In this chapter, we examine the relationship between the cyclical components of output, the price level and the inflation rate. During the post-war period, there is a negative correlation between output and the price level and a positive correlation between output and the inflation rate. A phase shift in the cyclical component between output and the price level can account for these two facts. The phase shift is consistent with movements in the price level Granger causes movements in output. In addition, we consider time-varying correlations between the two pairs of series. Spectral analysis suggest the price and output have different wavelengths, but the difference is not statistically significant.

The causal relationship between money and income (output) has been an important topic and has been extensively studied. However, those empirical studies are almost entirely on Granger-causality in the conditional mean. Compared to conditional mean, conditional quantiles give a broader picture of an economy in various scenarios. In this paper, we explore whether forecasting conditional quantiles of output growth can be improved using money growth information. We compare the check loss values of quantile forecasts of output growth with and without using past information on money growth, and assess the statistical significance of the loss-differentials. Using U.S. monthly series of real personal income or industrial production for income and output, and M1 or M2 for money, we find that out-of-sample quantile forecasting for output growth is significantly improved by accounting for past money growth information, particularly in tails of the output growth conditional distribution. On the other hand, money–income Granger-causality in the conditional mean is quite weak and unstable. These empirical findings in this paper have not been observed in the money–income literature. The new results of this paper have an important implication on monetary policy, because they imply that the effectiveness of monetary policy has been under-estimated by merely testing Granger-causality in conditional mean. Money does Granger-cause income more strongly than it has been known and therefore information on money growth can (and should) be more utilized in implementing monetary policy.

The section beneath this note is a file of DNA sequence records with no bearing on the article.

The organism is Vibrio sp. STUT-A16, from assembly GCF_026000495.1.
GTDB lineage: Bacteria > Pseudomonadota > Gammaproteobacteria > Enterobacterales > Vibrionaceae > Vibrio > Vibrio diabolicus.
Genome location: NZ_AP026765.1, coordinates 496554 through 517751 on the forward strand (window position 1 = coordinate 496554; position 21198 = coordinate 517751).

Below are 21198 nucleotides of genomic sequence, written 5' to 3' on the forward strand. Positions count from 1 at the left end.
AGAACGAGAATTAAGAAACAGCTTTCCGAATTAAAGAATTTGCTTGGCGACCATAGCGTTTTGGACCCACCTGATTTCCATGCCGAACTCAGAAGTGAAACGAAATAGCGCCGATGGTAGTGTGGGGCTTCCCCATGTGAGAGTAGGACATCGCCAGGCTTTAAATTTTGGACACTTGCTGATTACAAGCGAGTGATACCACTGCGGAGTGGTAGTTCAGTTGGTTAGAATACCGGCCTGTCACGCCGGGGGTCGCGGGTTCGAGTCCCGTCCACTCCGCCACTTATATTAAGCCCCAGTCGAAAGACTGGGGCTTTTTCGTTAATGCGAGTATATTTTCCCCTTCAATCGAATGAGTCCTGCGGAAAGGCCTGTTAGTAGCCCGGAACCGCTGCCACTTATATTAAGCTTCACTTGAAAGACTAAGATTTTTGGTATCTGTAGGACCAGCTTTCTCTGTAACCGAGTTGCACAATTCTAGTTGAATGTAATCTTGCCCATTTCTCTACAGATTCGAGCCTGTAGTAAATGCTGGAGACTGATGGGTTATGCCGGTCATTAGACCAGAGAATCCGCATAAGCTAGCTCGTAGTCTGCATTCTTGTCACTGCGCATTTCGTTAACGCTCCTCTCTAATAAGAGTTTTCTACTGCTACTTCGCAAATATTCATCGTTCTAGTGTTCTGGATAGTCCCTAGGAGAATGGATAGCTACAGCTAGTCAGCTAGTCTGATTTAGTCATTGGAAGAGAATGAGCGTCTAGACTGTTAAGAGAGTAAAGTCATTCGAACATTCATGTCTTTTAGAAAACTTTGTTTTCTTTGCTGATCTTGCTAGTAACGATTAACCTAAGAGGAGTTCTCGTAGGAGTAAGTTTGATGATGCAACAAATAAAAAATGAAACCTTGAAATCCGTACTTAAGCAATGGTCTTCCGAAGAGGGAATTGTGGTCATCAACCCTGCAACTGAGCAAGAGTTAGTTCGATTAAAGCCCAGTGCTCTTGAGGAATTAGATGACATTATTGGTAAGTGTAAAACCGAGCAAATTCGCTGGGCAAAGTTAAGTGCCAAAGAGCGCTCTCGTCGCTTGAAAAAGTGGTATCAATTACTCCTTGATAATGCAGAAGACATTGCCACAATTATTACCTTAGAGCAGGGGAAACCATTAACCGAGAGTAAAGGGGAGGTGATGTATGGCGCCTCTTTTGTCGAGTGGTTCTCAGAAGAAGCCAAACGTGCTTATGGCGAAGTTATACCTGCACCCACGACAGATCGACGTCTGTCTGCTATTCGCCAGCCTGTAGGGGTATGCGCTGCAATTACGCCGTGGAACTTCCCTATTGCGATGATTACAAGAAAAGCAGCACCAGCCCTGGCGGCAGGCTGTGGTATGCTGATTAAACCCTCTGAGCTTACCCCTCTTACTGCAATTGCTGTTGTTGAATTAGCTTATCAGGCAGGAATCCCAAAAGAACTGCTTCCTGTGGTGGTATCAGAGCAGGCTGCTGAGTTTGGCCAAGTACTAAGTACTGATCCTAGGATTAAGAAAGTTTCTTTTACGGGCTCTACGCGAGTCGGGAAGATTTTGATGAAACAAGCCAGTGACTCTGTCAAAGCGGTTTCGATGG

Tail-dependence evolution for the symmetrized Joe–Clayton copula is proposed to depend on an exponentially weighted moving average (EWMA) of the absolute difference in probability integral transforms. Using these dynamics, time-varying tail dependence between bank and insurance equity prices is assessed in a parametric copula, generalized autoregressive conditional heteroscedastic framework. The results suggest a relatively long lag and support the EWMA lag structure as an effective estimation vehicle. Tail dependence is shown often to tend higher during periods of market stress.

Monte Carlo simulations are a very powerful way to demonstrate the basic sampling properties of various statistics in econometrics. The commercial software package Stata makes these methods accessible to a wide audience of students and practitioners. The purpose of this chapter is to present a self-contained primer for conducting Monte Carlo exercises as part of an introductory econometrics course. More experienced econometricians that are new to Stata may find this useful as well. Many examples are given that can be used as templates for various exercises. Examples include linear regression, confidence intervals, the size and power of t-tests, lagged dependent variable models, heteroskedastic and autocorrelated regression models, instrumental variables estimators, binary choice, censored regression, and nonlinear regression models. Stata do-files for all examples are available from the authors' website http://learneconometrics.com/pdf/MCstata/.

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Advances in Econometrics